On Friday June 2nd, nineteen EZY walkers met at Bondi Junction to catch the 380 bus to Raleigh Street at Dover Heights before walking to Raleigh Park, the beginning of the Federation Clifftop Walk. The day was misty and mild at first, then the clouds cleared and we had perfect conditions for the walk.
The initial point of interest was in Rodney Reserve. From 1946 to 1954 it was one of the most important radio astronomy sites in the world when CSIRO conducted Australia’s first experiments in radio astronomy. Radio waves were detected from flares on the Sun and from supernova (exploding stars). They measured the radio waves directly from the source and from waves reflected from the surface of the sea using a technique called sea interferometry. This was the beginning of research which led to the Parkes radio telescope used during the moon landing, and to the invention of Wi-Fi.
After leaving Rodney Reserve, a brief street walk took us to Dudley Page Reserve with its spectacular view over Sydney Harbour to the city and beyond. This is where there were two convenient tables for morning tea. A bit later another walker joined us.
Unfortunately the Clifftop Walk was closed for two sections, necessitating short street detours, one of which gave us good views of the rather “brutal” 1963 Harry Seidler building.
The track was finally rejoined in Diamond Bay Reserve with its little pocket of rain forest known as Rosa Gully.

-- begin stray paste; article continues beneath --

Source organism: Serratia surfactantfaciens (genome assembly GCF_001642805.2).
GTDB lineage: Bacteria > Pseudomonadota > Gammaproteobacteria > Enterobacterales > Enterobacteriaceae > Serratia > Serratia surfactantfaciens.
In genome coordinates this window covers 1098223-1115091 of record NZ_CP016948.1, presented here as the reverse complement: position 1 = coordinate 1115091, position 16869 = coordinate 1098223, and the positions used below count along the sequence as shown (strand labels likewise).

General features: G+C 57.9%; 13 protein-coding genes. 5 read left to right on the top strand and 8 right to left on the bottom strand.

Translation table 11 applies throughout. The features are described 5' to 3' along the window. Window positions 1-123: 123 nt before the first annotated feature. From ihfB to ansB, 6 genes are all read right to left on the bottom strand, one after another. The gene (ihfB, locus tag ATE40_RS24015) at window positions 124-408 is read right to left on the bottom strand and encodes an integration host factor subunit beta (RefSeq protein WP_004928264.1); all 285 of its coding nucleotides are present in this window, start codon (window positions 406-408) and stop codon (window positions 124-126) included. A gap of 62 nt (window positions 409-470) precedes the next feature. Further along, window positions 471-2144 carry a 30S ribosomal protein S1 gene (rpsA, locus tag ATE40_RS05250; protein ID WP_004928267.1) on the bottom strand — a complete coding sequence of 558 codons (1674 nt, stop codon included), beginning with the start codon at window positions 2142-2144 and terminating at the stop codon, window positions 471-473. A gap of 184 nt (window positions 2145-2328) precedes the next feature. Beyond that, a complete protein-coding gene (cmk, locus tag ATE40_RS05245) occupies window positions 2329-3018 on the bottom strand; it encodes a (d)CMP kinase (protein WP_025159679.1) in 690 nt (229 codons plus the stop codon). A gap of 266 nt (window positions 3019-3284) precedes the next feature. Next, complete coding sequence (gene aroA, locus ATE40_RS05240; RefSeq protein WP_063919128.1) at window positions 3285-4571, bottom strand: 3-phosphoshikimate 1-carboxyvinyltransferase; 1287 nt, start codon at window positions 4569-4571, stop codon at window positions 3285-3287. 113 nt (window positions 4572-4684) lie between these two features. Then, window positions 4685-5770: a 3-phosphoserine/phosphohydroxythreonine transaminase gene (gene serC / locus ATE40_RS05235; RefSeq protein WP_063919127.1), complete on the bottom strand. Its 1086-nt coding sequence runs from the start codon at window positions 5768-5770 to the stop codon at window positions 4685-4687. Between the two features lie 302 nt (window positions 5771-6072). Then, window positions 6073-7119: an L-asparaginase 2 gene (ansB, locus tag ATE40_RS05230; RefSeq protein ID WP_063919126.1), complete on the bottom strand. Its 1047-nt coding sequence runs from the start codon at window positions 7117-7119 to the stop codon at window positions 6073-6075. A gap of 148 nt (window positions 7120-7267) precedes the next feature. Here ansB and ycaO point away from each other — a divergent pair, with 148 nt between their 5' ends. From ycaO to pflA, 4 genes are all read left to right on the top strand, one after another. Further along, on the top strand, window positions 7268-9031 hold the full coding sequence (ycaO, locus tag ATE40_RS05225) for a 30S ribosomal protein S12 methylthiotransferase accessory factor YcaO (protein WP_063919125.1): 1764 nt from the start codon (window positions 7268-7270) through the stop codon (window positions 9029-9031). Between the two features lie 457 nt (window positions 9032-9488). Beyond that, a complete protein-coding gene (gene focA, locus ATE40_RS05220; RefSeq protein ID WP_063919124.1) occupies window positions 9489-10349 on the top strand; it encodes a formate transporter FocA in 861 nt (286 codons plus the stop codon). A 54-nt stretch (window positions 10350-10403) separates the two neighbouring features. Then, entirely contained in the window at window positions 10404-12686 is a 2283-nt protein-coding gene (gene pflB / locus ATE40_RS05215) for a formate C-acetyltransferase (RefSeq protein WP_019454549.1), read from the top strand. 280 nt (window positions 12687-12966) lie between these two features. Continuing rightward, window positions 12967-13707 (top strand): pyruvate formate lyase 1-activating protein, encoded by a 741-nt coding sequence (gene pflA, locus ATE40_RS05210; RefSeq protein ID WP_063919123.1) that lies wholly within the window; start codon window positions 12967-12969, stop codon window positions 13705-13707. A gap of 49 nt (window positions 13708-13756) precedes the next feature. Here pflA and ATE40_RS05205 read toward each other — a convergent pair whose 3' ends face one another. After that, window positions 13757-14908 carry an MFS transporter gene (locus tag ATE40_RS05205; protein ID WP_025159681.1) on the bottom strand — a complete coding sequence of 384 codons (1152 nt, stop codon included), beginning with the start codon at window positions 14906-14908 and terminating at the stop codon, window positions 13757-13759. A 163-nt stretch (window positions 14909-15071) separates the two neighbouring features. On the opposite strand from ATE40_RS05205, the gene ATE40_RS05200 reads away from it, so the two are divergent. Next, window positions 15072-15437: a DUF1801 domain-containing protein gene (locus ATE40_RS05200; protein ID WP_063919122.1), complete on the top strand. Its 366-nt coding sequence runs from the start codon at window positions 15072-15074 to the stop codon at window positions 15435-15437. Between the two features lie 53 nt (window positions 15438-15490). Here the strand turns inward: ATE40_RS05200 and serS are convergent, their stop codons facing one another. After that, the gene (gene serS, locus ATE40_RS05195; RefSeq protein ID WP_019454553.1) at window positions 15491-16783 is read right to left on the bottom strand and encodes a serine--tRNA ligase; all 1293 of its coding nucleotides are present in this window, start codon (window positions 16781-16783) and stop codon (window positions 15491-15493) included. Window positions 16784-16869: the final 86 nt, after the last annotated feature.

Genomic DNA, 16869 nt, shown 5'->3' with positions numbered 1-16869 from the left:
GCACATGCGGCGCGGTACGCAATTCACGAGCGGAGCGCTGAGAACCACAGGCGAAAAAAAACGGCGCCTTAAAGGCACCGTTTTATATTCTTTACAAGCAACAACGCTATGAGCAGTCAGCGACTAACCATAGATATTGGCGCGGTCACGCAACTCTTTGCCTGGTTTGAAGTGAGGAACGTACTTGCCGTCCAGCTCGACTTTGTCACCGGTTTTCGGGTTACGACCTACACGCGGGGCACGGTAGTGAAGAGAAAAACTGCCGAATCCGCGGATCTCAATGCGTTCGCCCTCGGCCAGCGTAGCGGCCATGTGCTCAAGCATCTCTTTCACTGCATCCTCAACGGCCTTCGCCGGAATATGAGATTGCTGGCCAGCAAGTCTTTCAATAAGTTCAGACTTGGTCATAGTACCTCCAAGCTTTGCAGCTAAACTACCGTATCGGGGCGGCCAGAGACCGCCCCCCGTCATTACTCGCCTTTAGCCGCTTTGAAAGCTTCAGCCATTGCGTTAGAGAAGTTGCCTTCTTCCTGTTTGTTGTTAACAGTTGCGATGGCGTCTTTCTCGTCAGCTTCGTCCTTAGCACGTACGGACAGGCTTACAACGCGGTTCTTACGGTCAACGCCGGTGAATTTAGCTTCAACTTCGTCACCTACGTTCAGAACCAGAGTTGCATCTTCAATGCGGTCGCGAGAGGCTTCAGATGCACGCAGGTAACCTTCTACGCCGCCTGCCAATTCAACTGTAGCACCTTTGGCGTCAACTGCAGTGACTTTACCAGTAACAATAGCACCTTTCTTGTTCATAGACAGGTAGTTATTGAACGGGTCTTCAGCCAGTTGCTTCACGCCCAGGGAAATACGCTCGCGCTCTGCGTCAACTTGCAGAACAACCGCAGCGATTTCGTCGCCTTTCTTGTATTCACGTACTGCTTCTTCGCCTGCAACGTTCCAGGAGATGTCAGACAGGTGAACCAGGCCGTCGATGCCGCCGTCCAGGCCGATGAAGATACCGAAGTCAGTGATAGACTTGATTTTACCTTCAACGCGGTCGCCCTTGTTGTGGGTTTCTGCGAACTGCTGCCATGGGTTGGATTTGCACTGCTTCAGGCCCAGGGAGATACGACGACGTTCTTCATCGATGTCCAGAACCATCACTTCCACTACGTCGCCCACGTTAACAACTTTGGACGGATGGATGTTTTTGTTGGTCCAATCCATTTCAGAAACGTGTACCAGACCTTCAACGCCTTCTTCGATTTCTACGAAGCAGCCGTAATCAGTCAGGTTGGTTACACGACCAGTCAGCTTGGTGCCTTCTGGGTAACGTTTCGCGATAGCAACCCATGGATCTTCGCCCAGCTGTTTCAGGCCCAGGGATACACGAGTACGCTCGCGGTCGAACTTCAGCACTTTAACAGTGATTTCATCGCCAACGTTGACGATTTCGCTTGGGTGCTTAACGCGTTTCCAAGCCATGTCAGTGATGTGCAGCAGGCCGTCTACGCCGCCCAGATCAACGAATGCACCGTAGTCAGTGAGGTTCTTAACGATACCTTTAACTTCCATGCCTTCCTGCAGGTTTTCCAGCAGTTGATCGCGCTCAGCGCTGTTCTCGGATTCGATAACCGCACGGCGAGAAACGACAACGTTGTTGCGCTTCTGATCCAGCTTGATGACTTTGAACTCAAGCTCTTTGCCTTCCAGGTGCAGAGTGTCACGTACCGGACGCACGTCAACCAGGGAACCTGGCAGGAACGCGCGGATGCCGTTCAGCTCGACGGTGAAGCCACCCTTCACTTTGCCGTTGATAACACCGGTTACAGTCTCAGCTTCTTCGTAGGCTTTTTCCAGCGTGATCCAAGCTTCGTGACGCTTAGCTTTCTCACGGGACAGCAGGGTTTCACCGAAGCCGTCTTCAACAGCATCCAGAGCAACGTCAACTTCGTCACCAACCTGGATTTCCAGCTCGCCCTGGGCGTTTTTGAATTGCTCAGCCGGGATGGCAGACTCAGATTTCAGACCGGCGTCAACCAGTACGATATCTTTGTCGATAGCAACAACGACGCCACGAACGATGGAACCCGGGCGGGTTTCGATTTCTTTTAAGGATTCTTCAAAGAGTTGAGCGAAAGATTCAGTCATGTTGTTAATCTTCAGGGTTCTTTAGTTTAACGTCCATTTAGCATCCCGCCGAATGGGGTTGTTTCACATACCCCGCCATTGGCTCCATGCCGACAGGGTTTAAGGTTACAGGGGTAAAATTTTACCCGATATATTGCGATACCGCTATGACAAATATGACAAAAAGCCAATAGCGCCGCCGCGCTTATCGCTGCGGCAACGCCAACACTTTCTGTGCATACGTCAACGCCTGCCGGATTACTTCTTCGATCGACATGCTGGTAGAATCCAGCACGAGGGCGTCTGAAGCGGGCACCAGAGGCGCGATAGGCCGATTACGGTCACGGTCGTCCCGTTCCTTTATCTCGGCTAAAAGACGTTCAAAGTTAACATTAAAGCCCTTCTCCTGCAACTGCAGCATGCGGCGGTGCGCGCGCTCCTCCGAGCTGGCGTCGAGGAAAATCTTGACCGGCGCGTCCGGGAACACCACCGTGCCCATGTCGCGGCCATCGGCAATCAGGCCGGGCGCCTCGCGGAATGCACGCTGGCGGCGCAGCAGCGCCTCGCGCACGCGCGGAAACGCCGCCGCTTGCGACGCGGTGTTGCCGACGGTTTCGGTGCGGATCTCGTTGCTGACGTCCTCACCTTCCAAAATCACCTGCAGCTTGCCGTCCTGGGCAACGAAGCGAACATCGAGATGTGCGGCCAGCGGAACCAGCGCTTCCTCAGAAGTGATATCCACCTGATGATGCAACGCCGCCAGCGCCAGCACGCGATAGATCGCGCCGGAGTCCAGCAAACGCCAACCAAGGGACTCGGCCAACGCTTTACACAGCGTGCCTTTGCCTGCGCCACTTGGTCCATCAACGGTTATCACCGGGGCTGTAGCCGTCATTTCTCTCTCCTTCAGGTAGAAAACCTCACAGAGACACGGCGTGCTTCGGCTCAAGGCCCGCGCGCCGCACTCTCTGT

We continued north to Clarke Reserve and the playing fields of Christison Park where we had lunch.
From here it was a short and easy walk to Watsons Bay. En route we visited Macquarie Lighthouse designed by Francis Greenway. The first and oldest still in use in Australia, it was originally built in 1818 and was rebuilt in the 1880s.
Next came the 1840 South Head Signal Station on Signal Hill, a site used to communicate and monitor ship arrivals continuously from 1790 to the present day. Nearby was the Signal Hill Battery with its gun pits.
In the same area, we peeked into an interesting mirrored sculpture, Joel Adler’s “Viewfinder”, which gave a glimpse of the waves crashing on the cliffs below.
A bit later we were excited to see a pod of whales out to sea. Soon there was the chance to capture a magnificent photo of the cliffs and ocean. On the way to the infamous Gap there was the anchor of the Dunbar, wrecked in 1857 with the loss of 121 lives and with only one survivor.
We gathered in Robertson Park at Watsons Bay for coffee, followed by a windy trip (by most of the group) on the ferry to Circular Quay.
The walkers were Nick B, Susan B, Gabriela, Annette Elp, Christine G, Rosie, Aileen, Lyndy, Robyn Ma, John M, Rex, Robyn Mi, Camelia, Elizabeth, Fran, David and Theresa as well as Habi, a visitor. The group was led by Dennis & David R.
Thanks to Nick B who was tail end Charlie & Lyndy our first aid volunteer.
Photographs by: Barbara R - 4,7,13,16, 20; Lyndy - 1,10; David S - remainder